We are fast approaching the sixth anniversary of Morgan O’Brien’s pronouncement — made during his keynote address at IWCE — that not only should a wireless broadband network for first responders be deployed, it also was feasible. There were a great many skeptics at the time who posed a slew of legitimate questions. Chief among them: Where would the money be found? Where would the spectrum be found? Would the public-safety sector be able to put aside its petty differences and work together for the common good?

Today, it appears that we are on the cusp of O’Brien’s vision coming to fruition. Seemingly there is consensus on Capitol Hill that such a network is needed. Perhaps more important, Congress seems to be willing to provide the 700 MHz D Block spectrum for this network and some level of federal funding to ensure that it is built. This is a monumental achievement, and the entire public-safety sector deserves to take a bow, particularly the tireless leaders who have walked the floors of the Capitol, knocking on doors, for months. If public safety hadn’t come together with a unified voice, the idea of this network would have died quickly.

But there appears to be a quid pro quo — isn’t there always when one is dealing with lawmakers and policymakers? — that I fear might be a deal with the devil. In order to justify ceding the D Block to public safety, some on Capitol Hill are insisting that public safety gives back some of its existing spectrum. The airwaves talked about most often are those that public safety uses for narrowband operations in the 700 MHz band.

Making that deal would be a mistake. There is little question that the wireless broadband network being contemplated would take public-safety communications into a bright new future. The mind boggles at the possibilities. Video is the application most often held up as the shining example of what’s possible, but as a fire chief I am more interested in biometric technologies that will alert incident commanders when a firefighter’s health is about to be compromised. Only through broadband will such real-time monitoring be possible.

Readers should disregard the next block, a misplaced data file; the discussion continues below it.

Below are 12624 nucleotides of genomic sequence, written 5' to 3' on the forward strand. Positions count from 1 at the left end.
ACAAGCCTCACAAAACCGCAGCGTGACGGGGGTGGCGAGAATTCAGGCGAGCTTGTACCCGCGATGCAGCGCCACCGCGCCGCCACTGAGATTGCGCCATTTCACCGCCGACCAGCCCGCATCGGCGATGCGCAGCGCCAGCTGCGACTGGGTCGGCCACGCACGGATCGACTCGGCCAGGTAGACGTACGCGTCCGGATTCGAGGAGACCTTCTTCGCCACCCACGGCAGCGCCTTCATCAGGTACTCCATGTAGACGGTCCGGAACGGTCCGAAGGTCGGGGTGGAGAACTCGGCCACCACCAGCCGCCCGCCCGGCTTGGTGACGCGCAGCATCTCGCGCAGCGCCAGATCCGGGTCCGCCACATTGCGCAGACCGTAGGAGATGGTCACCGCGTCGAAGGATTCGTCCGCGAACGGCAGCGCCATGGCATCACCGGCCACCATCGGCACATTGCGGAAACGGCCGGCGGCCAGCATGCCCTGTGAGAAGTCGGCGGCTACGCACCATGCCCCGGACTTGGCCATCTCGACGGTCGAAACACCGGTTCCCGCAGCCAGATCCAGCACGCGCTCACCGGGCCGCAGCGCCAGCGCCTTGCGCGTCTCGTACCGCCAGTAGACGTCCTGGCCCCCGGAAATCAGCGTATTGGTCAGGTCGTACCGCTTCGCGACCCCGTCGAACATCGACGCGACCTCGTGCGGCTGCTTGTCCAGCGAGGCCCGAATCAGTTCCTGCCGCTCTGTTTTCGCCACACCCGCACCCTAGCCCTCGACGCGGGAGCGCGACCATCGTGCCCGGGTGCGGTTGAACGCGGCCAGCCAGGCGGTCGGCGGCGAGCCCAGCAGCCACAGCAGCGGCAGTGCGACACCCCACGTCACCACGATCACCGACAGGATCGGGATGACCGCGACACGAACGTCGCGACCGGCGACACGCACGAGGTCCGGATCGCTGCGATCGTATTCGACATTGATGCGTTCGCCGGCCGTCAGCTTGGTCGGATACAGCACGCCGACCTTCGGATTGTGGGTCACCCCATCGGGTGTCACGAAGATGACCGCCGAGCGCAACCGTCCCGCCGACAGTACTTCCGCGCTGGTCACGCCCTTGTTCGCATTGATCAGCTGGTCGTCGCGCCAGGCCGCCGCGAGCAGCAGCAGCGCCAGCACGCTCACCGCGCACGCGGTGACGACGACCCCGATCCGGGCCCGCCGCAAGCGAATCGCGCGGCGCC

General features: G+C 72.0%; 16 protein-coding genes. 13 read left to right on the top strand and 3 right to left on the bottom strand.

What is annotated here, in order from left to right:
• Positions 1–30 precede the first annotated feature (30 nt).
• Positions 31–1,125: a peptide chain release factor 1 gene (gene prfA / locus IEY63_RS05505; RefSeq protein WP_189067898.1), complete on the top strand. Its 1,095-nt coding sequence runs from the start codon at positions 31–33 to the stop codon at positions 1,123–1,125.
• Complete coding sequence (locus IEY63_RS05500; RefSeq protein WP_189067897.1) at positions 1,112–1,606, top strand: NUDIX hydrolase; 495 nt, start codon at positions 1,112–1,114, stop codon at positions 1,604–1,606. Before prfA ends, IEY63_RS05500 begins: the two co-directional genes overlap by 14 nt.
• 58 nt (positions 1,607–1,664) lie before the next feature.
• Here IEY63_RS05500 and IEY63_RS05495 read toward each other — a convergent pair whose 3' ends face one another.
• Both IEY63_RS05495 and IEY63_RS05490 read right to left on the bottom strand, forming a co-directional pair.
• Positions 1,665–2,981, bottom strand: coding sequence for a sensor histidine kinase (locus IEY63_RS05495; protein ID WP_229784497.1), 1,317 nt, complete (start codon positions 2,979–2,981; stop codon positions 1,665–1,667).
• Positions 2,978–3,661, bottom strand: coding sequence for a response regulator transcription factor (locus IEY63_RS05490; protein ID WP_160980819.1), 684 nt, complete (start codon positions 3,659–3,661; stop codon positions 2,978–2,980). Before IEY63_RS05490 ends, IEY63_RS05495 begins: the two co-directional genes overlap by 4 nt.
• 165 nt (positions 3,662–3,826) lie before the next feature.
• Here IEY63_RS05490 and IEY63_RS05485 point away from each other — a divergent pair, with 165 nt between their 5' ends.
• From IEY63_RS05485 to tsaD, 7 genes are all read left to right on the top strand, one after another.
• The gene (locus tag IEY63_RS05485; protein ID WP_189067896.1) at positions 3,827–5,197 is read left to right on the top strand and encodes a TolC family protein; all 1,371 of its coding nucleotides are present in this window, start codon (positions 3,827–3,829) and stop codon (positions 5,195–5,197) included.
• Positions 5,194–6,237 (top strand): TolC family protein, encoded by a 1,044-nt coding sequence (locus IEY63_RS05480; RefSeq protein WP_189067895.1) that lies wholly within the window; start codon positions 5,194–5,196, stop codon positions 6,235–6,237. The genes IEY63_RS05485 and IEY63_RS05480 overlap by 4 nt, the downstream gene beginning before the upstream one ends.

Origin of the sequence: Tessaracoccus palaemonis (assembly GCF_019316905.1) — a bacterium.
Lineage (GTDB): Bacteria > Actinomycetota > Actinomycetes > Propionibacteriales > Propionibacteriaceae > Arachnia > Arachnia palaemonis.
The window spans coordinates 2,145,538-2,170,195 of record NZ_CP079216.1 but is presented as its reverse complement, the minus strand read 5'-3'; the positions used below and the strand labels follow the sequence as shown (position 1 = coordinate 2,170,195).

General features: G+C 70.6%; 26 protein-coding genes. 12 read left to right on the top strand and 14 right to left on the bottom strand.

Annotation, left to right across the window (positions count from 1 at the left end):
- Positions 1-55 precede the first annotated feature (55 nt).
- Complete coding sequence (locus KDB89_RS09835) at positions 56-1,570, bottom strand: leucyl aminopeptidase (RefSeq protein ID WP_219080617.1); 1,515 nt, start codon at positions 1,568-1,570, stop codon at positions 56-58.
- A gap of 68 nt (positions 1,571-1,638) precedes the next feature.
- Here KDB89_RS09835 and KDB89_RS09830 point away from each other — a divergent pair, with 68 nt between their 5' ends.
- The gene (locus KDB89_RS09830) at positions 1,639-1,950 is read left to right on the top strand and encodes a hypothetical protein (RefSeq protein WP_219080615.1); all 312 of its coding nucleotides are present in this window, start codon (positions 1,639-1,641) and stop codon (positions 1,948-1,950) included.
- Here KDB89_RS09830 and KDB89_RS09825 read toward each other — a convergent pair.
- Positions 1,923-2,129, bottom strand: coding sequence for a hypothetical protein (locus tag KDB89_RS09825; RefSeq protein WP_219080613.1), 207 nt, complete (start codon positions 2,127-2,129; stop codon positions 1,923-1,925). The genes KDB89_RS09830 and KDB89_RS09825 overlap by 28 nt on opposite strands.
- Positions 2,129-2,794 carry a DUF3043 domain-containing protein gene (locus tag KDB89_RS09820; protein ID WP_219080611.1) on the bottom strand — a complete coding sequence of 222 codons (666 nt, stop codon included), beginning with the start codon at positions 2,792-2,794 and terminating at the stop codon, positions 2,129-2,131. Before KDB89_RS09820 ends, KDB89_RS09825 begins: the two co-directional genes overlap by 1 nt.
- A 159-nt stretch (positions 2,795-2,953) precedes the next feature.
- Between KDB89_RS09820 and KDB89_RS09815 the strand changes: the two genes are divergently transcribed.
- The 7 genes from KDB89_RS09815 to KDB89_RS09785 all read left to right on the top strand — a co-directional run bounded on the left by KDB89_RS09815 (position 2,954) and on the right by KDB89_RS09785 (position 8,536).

However, there also is little question that the wireless broadband network isn’t going to reach everybody, as John Powell of the National Public Safety Telecommunications Council (NPSTC) pointed out in a column published by Urgent Communications a couple of weeks ago. Moreover, I have seen no scientific evidence that Long-Term Evolution signals will be capable of adequately penetrating buildings — particularly into sublevels such as basements and underground parking garages — something that is vital for first responders. In addition, we have seen no scientific evidence that LTE networks will be able to operate at the wattage levels we need, and we have no idea whether LTE devices will be able to operate off-network, which would be extremely important to the fire service. And let’s not forget that it will be years, perhaps decades, before the LTE network will be capable of providing mission-critical voice.

For all of these reasons, public safety would do well to proceed with caution regarding any spectrum giveback, especially those that involve its 700 MHz narrowband spectrum. Right now, we don’t have enough spectrum for our operations, and for many agencies this still will be the case even after the broadband network is deployed.

Charles Werner is chief of the Charlottesville (Va.) Fire Department, a member of SAFECOM’s executive committee, and a member of UC’s editorial advisory council.